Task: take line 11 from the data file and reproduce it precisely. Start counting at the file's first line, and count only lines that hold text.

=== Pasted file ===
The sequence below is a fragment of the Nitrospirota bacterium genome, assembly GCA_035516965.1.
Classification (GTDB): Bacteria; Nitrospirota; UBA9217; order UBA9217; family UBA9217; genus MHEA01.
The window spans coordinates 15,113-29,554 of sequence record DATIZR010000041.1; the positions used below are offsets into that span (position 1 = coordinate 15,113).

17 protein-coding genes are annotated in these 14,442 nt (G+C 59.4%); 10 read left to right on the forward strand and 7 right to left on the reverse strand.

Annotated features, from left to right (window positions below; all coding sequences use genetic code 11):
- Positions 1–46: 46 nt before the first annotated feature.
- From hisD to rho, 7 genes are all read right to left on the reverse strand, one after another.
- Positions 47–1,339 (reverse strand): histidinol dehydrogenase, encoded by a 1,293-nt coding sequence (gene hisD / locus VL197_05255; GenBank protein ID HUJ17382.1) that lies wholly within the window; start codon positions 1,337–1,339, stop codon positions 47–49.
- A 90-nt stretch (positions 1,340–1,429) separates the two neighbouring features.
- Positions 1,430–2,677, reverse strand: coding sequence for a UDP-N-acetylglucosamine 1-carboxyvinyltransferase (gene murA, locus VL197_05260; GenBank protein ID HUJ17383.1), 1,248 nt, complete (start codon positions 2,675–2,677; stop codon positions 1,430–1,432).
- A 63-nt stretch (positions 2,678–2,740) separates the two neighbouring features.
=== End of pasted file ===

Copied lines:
- A 63-nt stretch (positions 2,678–2,740) separates the two neighbouring features.